The gulf between the numbers of men and women applying to university has widened, official figures show.
New Ucas statistics reveal almost 98,000 more women than men had applied by the end of last month to start degree courses this autumn.
The figures are likely to spark fresh debate about why there is a gender divide.
The gap has closed slightly since 2016 when there was a gulf of 103,910.
But it has widened compared to five years ago (2013) when there were 86,630 more female applicants than male.
Students who wish to apply after 30 June do so through clearing, the annual process that matches applicants with courses that still have places.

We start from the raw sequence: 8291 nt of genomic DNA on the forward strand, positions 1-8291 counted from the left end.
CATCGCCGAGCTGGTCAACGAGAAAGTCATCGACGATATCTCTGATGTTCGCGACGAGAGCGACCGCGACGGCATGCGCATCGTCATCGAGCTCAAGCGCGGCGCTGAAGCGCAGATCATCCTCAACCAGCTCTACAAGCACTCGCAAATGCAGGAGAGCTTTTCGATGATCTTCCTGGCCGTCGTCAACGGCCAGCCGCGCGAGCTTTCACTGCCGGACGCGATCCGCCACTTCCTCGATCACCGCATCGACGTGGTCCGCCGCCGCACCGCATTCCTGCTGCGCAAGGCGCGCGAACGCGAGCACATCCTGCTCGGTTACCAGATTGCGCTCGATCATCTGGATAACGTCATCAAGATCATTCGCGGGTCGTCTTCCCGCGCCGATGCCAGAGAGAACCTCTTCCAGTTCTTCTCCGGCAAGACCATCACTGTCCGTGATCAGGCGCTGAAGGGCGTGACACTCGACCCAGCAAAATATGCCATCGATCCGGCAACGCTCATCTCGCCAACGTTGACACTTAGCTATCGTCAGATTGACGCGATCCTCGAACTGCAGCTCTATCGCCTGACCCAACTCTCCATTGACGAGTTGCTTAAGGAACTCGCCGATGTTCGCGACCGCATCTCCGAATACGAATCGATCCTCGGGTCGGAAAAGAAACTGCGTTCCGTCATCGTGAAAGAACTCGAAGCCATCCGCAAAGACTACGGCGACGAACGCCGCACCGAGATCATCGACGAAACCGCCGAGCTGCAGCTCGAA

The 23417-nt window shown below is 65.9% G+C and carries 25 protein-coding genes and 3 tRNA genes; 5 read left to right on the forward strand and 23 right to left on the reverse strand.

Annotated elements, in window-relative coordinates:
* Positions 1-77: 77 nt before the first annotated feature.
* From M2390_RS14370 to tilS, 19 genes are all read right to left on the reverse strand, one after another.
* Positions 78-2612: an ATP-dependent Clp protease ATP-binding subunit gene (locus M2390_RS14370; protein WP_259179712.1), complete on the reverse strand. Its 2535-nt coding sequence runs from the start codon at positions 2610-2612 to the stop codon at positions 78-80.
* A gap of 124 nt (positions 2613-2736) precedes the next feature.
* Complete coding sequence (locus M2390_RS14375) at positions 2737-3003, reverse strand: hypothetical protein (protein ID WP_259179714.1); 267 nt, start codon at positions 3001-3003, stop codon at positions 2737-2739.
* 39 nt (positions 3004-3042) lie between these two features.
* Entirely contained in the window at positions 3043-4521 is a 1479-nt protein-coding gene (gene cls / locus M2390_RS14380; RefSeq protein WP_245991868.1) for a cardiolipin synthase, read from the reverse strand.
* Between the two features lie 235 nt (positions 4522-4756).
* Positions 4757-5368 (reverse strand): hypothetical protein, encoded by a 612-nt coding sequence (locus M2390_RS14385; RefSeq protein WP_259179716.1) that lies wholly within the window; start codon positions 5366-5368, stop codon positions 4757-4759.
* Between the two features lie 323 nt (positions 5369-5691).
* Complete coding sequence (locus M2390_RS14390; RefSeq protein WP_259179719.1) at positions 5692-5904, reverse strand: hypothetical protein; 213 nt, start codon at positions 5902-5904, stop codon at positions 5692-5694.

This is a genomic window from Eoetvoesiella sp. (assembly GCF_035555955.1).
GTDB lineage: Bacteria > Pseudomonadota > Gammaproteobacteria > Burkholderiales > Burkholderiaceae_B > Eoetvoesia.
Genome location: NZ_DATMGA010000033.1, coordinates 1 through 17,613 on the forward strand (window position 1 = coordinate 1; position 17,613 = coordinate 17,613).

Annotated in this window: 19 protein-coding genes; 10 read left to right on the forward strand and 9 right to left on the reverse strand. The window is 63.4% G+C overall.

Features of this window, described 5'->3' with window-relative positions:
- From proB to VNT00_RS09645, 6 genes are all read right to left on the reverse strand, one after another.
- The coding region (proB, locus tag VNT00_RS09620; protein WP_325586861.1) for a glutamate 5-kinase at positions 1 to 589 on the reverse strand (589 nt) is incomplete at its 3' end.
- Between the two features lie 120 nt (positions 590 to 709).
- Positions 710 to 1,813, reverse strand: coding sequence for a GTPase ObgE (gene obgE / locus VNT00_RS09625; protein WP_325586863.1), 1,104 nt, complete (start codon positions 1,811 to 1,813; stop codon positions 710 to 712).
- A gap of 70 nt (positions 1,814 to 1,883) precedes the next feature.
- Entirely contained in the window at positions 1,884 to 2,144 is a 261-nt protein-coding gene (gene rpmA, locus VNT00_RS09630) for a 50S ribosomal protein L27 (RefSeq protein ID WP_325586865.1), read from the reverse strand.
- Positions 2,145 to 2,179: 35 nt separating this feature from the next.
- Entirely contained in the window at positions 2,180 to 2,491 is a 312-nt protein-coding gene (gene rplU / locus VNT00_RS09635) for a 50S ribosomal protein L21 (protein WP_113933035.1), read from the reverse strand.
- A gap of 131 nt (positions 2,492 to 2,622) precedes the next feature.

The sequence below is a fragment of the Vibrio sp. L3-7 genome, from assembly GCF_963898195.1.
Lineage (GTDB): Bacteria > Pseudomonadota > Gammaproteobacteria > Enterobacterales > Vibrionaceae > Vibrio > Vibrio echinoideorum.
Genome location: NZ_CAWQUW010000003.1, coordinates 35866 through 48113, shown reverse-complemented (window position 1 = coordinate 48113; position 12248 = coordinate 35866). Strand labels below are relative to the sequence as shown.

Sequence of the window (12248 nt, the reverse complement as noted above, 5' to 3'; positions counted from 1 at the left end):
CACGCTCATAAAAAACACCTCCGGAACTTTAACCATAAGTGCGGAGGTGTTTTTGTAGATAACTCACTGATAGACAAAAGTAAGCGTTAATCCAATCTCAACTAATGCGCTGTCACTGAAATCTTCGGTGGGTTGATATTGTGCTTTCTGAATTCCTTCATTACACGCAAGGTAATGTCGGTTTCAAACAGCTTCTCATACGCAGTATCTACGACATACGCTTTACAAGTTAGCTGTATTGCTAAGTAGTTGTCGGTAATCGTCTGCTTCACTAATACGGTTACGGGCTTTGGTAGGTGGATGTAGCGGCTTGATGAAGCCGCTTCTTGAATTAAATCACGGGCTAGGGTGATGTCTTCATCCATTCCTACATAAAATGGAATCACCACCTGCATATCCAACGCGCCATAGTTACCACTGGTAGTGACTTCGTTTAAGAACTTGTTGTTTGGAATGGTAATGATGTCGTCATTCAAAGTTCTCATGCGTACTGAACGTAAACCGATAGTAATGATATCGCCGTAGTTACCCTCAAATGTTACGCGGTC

The overall statistics show that as of this point, 636,960 students had applied to start degrees this autumn, down 2 percent in 2017.
There were 511,460 UK applicants, down 3 percent on last year, with England, Wales, Scotland and Northern Ireland all seeing falls.
But the number of EU applicants has risen by 2 percent to 50,130, and a record 75,380 students from countries outside the EU have submitted applications – up 6 percent on last year.
The figures follow trends seen in January when the first application figures for this year were published.